San Francisco Bay was not named after the city of San Francisco; the sequence was actually the opposite. The large estuary that borders northern California's most-recognized city was called San Francisco Bay at a time when the settlement on its shores was named Yerba Buena. When the United States took possession of California in 1846, the settlement was renamed for the estuary.
This bit of historical trivia hints at the significance of the bay to the surrounding communities. The importance is highlighted in Portrait of an Estuary: San Francisco Bay, an exhibition of thirty color photographs on view from January 14 through March 14, 2004, at the Oakland Museum of California.
The photographs, by nature photographer David Sanger, celebrate the beauty and evolving ecology of San Francisco Bay. Accompanying the photos are text panels by environmental historian John Hart, which discuss the history of the bay and environmental issues shaping its future. The exhibition is based on Hart and Sanger's 2003 book, San Francisco Bay: Portrait of an Estuary (University of California Press, 2003).
The thirty photographs, selected from among 155 photos in the book, are presented as 15-1/2 x 23-1/2 inch Lightjet prints, a printing process that results in brilliantly colored, highly detailed images. Familiar landmarks--one of the Port of Oakland's huge container cranes silhouetted against the sky at dusk, the Golden Gate Bridge seen from above, an almost abstract image of salt evaporation ponds in South San Francisco Bay colored coral-pink by salt-tolerant algae and bacteria--contrast with more intimate views of the wildlife that populates the region, like a portrait of a snowy egret wading and a Forster's tern perched on a rock in the water, the two seeming to be engaged in conversation.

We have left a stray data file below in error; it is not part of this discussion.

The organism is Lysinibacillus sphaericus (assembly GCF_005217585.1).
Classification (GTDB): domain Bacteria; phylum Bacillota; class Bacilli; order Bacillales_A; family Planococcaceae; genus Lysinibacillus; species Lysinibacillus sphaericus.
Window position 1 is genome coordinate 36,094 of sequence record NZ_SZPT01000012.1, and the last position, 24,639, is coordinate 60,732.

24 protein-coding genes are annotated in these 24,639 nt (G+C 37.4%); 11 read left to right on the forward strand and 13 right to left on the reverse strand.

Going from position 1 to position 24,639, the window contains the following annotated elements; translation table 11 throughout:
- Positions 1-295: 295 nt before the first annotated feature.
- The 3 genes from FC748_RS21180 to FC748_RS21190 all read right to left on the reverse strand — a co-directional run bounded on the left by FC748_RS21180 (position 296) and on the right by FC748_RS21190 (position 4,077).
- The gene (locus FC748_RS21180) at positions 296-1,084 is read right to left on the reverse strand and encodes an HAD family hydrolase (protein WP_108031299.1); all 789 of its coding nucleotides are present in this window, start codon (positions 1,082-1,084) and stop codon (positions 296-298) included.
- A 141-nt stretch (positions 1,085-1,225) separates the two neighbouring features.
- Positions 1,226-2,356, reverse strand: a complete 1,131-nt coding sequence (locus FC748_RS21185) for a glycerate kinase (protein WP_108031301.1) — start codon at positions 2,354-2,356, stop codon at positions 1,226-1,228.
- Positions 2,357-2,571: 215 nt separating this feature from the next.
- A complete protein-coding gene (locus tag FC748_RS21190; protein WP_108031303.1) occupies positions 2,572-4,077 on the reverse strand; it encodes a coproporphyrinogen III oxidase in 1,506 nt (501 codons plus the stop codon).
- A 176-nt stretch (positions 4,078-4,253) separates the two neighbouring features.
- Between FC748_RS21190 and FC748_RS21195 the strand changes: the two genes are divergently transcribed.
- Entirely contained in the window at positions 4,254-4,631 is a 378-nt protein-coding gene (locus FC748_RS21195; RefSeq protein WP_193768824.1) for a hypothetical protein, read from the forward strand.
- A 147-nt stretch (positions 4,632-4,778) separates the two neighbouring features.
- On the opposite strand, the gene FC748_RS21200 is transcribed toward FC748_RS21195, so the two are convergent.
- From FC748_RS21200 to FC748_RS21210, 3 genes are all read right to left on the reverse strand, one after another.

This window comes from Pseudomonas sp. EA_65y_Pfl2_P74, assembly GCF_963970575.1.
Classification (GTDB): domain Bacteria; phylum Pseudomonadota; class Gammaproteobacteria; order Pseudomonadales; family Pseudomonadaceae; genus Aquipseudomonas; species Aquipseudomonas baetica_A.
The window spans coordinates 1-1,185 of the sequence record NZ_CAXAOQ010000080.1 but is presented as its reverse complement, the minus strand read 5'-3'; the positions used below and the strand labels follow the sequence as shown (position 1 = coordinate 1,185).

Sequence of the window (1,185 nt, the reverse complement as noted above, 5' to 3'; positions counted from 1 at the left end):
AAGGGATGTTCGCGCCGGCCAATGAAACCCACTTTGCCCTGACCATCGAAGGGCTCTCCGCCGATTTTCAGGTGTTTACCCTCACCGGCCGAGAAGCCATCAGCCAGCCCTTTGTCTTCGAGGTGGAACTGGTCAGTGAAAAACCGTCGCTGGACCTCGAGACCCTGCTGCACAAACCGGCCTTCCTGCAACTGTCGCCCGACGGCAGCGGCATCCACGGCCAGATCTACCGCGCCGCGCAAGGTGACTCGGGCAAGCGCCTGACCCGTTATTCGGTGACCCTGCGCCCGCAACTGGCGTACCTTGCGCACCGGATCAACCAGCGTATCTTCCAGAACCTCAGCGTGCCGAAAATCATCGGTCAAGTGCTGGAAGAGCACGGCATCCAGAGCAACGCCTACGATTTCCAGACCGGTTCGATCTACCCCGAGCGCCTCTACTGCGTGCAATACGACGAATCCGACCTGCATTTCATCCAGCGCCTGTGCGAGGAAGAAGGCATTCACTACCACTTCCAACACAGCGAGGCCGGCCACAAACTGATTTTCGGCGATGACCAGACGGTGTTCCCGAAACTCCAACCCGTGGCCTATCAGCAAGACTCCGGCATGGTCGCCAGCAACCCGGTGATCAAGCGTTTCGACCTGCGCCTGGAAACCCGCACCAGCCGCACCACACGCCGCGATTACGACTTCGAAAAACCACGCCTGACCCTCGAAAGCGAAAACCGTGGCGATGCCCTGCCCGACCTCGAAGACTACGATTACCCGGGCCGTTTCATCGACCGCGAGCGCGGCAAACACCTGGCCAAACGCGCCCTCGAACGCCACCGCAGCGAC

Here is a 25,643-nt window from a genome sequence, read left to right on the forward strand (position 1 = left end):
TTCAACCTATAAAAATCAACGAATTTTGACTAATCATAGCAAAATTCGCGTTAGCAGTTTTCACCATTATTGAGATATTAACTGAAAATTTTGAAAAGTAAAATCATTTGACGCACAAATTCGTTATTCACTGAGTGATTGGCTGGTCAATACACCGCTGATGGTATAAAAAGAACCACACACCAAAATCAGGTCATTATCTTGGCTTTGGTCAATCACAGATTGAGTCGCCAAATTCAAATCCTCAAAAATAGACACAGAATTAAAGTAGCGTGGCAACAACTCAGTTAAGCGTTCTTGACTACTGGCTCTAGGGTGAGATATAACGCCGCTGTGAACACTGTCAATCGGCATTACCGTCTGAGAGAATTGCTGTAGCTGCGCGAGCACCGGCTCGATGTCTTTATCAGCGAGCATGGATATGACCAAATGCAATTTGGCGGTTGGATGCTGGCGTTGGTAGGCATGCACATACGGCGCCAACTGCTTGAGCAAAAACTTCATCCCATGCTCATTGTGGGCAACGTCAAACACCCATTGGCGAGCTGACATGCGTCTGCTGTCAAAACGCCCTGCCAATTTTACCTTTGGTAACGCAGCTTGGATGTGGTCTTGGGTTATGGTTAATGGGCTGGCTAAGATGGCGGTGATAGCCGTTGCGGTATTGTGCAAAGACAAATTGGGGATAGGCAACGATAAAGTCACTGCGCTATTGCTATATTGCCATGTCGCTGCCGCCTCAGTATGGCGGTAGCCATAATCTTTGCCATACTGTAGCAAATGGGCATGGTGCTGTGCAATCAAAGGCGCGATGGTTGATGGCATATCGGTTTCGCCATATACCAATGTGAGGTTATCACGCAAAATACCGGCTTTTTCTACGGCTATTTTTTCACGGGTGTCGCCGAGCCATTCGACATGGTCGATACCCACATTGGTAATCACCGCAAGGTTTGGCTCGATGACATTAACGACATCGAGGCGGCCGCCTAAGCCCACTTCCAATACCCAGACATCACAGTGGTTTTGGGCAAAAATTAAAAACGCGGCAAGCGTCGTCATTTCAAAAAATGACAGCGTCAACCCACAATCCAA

The beauty of the photographs belies the fact that San Francisco Bay is one of the most urbanized and degraded estuaries in North America. "The San Francisco Bay is an irreplaceable natural treasure," said Oakland Mayor Jerry Brown. "These photographs remind us that the bay will continue to thrive only as long as we, as stewards of the environment, are willing to protect it."
Estuaries, where rivers mix with the sea, are fresher and better supplied with nutrients than is the ocean. The San Francisco estuary is also an important destination or midway stop for migrating birds, particularly shorebirds and waterfowl.
In 1961, faced with a government report indicating that most of San Francisco Bay was shallow enough to be converted to landfill, as well as a plan by the city of Berkeley, California, to double its size by filling in part of the bay, three Berkeley women formed the Save San Francisco Bay Association (commonly known as Save the Bay). Since that time, numerous citizen groups and government agencies have become involved in the effort to restore and protect San Francisco Bay.
Photographer David Sanger was born in Great Britain and graduated from Amherst College in Massachusetts. He now makes his home in the San Francisco Bay Area, but has traveled and photographed in more than 80 countries. The Society of American Travel writers recognized Sanger as Photographer of the Year in 1998.
John Hart is the author of a dozen books on environmental issues and wilderness travel, and is a prize-winning poet. His books Storm Over Mono: The Mono Lake Battle and the California Water Future and Farming on the Edge: Saving Family Farms in Marin County, California were both awarded the Commonwealth Club Silver Medal.
Curator of the exhibition is Christopher Richard, associate curator of aquatic biology in the Natural Sciences Department of the Oakland Museum of California.
Native bunchgrasses in the restored Crissy Field dunes. Photograph by David Sanger